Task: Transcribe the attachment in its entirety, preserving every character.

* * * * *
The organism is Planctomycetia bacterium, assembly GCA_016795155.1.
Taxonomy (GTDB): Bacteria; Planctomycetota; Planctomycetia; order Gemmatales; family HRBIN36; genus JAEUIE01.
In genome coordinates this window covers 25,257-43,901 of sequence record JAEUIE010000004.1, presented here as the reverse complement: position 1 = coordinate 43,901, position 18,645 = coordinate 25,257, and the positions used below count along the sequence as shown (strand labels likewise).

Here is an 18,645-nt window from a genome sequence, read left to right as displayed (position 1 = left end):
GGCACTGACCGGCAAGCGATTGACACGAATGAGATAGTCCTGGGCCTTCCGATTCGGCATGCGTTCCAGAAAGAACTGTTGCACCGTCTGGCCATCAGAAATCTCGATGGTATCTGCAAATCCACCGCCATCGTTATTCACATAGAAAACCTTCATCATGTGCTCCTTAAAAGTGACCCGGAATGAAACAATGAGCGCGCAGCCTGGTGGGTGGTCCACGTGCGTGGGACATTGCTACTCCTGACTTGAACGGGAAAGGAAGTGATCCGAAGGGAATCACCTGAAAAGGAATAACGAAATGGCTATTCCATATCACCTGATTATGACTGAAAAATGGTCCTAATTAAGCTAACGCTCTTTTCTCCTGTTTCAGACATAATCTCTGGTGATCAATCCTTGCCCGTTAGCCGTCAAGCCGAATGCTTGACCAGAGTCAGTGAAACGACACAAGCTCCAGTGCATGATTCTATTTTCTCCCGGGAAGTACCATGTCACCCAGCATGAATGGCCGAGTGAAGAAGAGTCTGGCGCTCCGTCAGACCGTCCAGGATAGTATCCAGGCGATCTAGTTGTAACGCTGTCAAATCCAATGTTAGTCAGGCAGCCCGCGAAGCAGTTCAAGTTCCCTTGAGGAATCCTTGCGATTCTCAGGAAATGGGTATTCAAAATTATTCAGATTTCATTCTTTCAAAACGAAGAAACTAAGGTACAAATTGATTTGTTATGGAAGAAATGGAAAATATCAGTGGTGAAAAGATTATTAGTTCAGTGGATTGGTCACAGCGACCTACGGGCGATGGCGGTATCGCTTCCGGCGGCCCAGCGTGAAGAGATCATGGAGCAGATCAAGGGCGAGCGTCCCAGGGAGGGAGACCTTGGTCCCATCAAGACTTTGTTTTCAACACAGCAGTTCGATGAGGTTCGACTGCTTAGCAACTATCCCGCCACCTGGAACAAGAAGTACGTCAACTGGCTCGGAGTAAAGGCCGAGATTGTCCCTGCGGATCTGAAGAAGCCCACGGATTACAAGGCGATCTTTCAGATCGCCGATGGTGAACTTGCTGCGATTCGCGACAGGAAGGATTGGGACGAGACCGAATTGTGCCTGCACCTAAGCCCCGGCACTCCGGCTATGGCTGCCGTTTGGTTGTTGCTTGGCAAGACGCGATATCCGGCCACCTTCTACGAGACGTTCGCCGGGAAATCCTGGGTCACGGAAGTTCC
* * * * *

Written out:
The organism is Planctomycetia bacterium, assembly GCA_016795155.1.
Taxonomy (GTDB): Bacteria; Planctomycetota; Planctomycetia; order Gemmatales; family HRBIN36; genus JAEUIE01.
In genome coordinates this window covers 25,257-43,901 of sequence record JAEUIE010000004.1, presented here as the reverse complement: position 1 = coordinate 43,901, position 18,645 = coordinate 25,257, and the positions used below count along the sequence as shown (strand labels likewise).

Here is an 18,645-nt window from a genome sequence, read left to right as displayed (position 1 = left end):
GGCACTGACCGGCAAGCGATTGACACGAATGAGATAGTCCTGGGCCTTCCGATTCGGCATGCGTTCCAGAAAGAACTGTTGCACCGTCTGGCCATCAGAAATCTCGATGGTATCTGCAAATCCACCGCCATCGTTATTCACATAGAAAACCTTCATCATGTGCTCCTTAAAAGTGACCCGGAATGAAACAATGAGCGCGCAGCCTGGTGGGTGGTCCACGTGCGTGGGACATTGCTACTCCTGACTTGAACGGGAAAGGAAGTGATCCGAAGGGAATCACCTGAAAAGGAATAACGAAATGGCTATTCCATATCACCTGATTATGACTGAAAAATGGTCCTAATTAAGCTAACGCTCTTTTCTCCTGTTTCAGACATAATCTCTGGTGATCAATCCTTGCCCGTTAGCCGTCAAGCCGAATGCTTGACCAGAGTCAGTGAAACGACACAAGCTCCAGTGCATGATTCTATTTTCTCCCGGGAAGTACCATGTCACCCAGCATGAATGGCCGAGTGAAGAAGAGTCTGGCGCTCCGTCAGACCGTCCAGGATAGTATCCAGGCGATCTAGTTGTAACGCTGTCAAATCCAATGTTAGTCAGGCAGCCCGCGAAGCAGTTCAAGTTCCCTTGAGGAATCCTTGCGATTCTCAGGAAATGGGTATTCAAAATTATTCAGATTTCATTCTTTCAAAACGAAGAAACTAAGGTACAAATTGATTTGTTATGGAAGAAATGGAAAATATCAGTGGTGAAAAGATTATTAGTTCAGTGGATTGGTCACAGCGACCTACGGGCGATGGCGGTATCGCTTCCGGCGGCCCAGCGTGAAGAGATCATGGAGCAGATCAAGGGCGAGCGTCCCAGGGAGGGAGACCTTGGTCCCATCAAGACTTTGTTTTCAACACAGCAGTTCGATGAGGTTCGACTGCTTAGCAACTATCCCGCCACCTGGAACAAGAAGTACGTCAACTGGCTCGGAGTAAAGGCCGAGATTGTCCCTGCGGATCTGAAGAAGCCCACGGATTACAAGGCGATCTTTCAGATCGCCGATGGTGAACTTGCTGCGATTCGCGACAGGAAGGATTGGGACGAGACCGAATTGTGCCTGCACCTAAGCCCCGGCACTCCGGCTATGGCTGCCGTTTGGTTGTTGCTTGGCAAGACGCGATATCCGGCCACCTTCTACGAGACGTTCGCCGGGAAATCCTGGGTCACGGAAGTTCC